Mapping the mobile ecosystem: top-20 most connected companies

Back in March we released the 3rd edition of the Mobile Industry Atlas, the definitive who’s who of the mobile industry. Since its humble beginnings in 2008, the Atlas has grown to more than 1,100 companies across 69 industry sectors; including all key companies, from 20:20mobile to ZTE, and market sectors, from Active Idle Screen solutions to Service Delivery Platforms.

To distill market noise into market sense, we have broken down the entire mobile ecosystem into four main categories:the core value chain, the suppliers to network operators, the suppliers to handset manufacturers and finally the services that run on top.

Top-20 most connected companies in mobile
We run some stats on our Atlas database and came up with an interesting analysis on the most ‘connected’ companies in mobile, i.e. the companies who have fingers (products) in most pies (market sectors).

At the top of the list are Nokia, Google, Microsoft and Qualcomm, which represent heavyweights from manufacturing, services, software and IP backgrounds respectively. Nokia appears in 17 market sectors including, the OS and Browser sectors, Developer Tools, Mobile Search, Barcode Services and Connected Addressbook sectors, to name a few.

It’s also instructive to analyse which market sectors are most frequently encountered within these top-20 companies: it’s operating systems, browsers, application stores, as well as content management & delivery infrastructure. These sectors are either building blocks as part of a more integrated offering (as in the case of operating systems or browsers), or high growth opportunities (as in the case of app stores).

How does this help me?
The main function of the Atlas is to provide a clear view of the key players operating in each sector of the mobile ecosystem. For example, the Handset Manufacturer Supply Chain can give you an idea of the leading companies operating in this part of the ecosystem, from chipset manufacturers and RF component manufacturers all the way to operating systems and browsers. It’s all in there, from the much-hyped Android platform to the more obscure plastics manufacturers and vendors of input technologies. Most of the Atlas is being a paywall, but you can see a sample here.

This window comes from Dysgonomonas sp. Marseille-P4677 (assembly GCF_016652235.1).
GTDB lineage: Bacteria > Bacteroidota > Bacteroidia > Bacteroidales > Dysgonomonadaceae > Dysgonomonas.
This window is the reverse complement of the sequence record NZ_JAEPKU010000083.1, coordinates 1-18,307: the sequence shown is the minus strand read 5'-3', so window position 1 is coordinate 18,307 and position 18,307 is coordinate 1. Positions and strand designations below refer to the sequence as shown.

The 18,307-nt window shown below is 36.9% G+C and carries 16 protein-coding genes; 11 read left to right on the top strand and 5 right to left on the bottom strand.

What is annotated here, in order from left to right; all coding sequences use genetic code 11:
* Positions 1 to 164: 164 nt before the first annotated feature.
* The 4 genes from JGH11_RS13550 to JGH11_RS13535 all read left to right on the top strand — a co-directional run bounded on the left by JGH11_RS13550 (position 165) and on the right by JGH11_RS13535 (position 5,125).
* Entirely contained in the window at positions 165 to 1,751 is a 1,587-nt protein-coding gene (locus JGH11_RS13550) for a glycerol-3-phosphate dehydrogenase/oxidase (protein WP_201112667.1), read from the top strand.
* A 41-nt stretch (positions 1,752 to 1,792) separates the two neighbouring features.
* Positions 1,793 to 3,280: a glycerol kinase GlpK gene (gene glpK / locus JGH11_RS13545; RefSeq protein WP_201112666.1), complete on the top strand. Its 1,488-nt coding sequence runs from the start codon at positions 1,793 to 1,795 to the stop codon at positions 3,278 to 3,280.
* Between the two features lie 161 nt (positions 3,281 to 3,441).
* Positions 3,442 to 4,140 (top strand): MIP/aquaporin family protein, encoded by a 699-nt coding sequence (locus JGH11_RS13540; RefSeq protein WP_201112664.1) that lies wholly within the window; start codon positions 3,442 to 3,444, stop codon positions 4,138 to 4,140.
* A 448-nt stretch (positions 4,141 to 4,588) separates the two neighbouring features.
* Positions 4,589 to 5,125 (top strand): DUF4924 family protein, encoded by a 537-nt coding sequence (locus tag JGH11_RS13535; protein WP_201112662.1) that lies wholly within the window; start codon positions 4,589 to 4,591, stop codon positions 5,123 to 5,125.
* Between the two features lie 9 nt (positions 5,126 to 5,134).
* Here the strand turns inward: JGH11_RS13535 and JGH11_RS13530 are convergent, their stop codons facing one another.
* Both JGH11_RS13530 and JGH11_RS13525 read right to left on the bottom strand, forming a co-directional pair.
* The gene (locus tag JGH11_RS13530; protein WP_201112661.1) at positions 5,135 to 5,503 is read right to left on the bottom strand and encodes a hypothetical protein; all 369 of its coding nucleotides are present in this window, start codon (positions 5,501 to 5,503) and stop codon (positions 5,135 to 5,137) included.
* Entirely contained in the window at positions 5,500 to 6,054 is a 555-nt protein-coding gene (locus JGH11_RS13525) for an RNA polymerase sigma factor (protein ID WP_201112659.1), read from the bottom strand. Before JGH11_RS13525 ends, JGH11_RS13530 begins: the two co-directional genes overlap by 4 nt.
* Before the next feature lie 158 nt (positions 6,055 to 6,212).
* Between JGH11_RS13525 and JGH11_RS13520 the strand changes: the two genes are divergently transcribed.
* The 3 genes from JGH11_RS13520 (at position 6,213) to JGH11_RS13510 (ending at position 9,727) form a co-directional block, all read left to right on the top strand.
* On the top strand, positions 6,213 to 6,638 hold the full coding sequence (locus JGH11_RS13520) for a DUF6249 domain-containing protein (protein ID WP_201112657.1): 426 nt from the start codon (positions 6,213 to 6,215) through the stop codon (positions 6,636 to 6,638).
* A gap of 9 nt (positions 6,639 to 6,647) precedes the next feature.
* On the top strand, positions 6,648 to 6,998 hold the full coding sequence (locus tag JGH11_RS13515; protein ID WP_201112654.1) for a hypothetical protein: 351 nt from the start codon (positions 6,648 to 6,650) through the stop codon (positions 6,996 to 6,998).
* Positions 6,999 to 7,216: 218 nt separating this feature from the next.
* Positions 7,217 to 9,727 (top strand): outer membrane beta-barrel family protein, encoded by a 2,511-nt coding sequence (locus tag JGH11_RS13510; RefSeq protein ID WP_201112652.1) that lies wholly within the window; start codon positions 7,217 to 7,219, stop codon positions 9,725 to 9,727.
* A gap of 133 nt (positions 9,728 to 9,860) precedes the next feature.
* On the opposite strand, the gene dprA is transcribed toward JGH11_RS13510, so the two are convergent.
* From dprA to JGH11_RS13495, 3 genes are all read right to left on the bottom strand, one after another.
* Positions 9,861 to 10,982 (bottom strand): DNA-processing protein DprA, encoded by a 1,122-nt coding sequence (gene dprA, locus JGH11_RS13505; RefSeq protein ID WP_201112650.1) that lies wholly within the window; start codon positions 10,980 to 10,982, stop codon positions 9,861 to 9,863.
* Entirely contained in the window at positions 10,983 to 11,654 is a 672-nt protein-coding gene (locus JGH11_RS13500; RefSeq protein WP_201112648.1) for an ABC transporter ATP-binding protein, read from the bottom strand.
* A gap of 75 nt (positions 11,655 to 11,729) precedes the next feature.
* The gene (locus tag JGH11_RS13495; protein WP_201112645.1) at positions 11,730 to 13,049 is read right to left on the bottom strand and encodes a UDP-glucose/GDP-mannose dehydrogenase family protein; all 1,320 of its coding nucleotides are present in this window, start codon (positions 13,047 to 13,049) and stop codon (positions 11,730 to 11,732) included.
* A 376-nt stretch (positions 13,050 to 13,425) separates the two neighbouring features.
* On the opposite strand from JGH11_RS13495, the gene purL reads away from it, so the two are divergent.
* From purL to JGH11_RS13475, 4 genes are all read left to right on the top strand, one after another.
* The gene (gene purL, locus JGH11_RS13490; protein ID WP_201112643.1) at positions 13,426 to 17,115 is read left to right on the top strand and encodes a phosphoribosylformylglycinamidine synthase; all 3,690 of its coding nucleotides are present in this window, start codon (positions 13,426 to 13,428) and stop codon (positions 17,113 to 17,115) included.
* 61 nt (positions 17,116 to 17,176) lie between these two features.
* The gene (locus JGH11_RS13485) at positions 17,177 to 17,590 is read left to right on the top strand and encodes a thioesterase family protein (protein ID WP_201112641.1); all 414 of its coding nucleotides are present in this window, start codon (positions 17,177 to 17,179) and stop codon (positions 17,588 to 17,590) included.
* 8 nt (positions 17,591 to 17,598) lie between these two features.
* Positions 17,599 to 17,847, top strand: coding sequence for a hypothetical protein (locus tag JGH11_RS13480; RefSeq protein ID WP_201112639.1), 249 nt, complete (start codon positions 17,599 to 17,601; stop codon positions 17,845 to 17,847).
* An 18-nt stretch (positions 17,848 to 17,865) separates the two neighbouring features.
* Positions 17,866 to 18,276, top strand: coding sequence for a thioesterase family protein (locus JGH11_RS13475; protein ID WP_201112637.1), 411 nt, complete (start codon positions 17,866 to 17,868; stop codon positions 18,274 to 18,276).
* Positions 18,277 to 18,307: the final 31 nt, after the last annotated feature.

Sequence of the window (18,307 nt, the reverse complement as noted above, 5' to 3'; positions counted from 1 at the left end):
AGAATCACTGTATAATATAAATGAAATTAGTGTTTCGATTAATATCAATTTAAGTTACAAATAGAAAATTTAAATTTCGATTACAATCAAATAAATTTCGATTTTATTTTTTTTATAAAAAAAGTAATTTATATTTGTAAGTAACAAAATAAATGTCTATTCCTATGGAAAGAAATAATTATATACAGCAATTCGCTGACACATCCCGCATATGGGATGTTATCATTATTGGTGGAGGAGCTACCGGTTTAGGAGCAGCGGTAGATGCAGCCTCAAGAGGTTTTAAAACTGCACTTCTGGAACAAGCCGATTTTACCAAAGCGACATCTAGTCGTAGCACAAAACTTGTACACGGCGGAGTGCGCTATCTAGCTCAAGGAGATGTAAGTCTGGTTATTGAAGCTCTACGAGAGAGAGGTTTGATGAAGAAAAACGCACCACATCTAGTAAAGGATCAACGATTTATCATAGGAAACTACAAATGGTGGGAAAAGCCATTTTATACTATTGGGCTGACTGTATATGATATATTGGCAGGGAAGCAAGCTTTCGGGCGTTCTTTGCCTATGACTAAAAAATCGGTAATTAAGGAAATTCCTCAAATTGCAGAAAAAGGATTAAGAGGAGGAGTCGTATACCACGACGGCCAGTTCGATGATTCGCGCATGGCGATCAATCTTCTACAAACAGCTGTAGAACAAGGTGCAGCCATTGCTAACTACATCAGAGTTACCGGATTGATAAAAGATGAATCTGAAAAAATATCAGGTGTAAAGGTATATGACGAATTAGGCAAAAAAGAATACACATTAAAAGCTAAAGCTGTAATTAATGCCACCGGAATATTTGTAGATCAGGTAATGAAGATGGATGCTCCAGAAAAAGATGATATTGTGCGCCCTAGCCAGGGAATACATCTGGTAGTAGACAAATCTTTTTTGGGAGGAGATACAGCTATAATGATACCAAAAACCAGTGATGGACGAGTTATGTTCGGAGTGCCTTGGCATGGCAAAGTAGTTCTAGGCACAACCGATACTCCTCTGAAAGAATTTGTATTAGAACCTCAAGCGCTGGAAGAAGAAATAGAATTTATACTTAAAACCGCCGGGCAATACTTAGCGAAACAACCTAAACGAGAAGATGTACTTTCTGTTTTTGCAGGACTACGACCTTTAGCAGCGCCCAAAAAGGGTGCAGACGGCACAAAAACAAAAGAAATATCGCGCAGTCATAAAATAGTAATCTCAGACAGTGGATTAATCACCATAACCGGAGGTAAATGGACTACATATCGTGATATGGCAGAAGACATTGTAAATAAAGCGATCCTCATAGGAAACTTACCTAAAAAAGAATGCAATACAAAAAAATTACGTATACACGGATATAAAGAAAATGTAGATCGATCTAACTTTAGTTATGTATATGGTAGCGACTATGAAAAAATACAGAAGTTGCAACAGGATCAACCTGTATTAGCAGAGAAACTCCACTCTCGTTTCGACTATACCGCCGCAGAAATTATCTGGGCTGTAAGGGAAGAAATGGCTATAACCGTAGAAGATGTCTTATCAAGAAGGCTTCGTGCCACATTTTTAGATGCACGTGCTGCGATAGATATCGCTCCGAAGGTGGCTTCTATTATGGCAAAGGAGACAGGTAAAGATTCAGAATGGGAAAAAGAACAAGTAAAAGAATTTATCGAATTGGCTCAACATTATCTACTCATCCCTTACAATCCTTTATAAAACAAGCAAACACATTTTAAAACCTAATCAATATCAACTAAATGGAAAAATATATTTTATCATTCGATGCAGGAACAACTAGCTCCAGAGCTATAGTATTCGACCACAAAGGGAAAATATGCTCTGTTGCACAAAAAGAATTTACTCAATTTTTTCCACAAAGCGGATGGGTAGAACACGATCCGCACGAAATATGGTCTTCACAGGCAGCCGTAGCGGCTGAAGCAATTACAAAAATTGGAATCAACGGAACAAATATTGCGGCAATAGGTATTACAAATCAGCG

Under-the-radar sectors
We ‘ve showcased several under-the-radar sectors into the Atlas, including Application Analytics, Campaign Analytics and Service Analytics. These three sectors comprise the leading providers of usage and marketing analytics tools to developers and mobile web (or WAP) sites, as well as platforms for mining network or service data to extract service intelligence. Naturally, you ‘ll also find your typical hyped sectors like Mobile Ad Networks & Mediation Engines, as well as Mobile Advertising Platforms and Agencies. The Connected Addressbook sector is yet another category that has attracted a lot of media attention and is part of our Atlas.

The complete list of market sectors in the Atlas is below, broken down into the four main categories:

Network operator supply chain Handset manufacturer supply chain
– Billing platforms
– Call completion, voice messaging & voicemail
– Content Management & Delivery
– Content retailing and billing mediation
– Core network and radio infrastructure
– Customer support services
– Deep Packet Inspection
– Mobile media publishing platforms
– Service Analytics
– Service delivery platforms & Network APIs
– SMS/MMS gateways & aggregators
– Traffic & content optimisation
– Application environments
– Audio middleware
– Baseband and application processors
– Browsers
– Camera technology and subsystems
– Imaging and video middleware
– Input technology
– Multimedia chipsets
– Non-cellular connectivity components
– Operating systems
– Plastics & mechanics
– RF components
– Silicon
– UI frameworks
Core value chain Content and services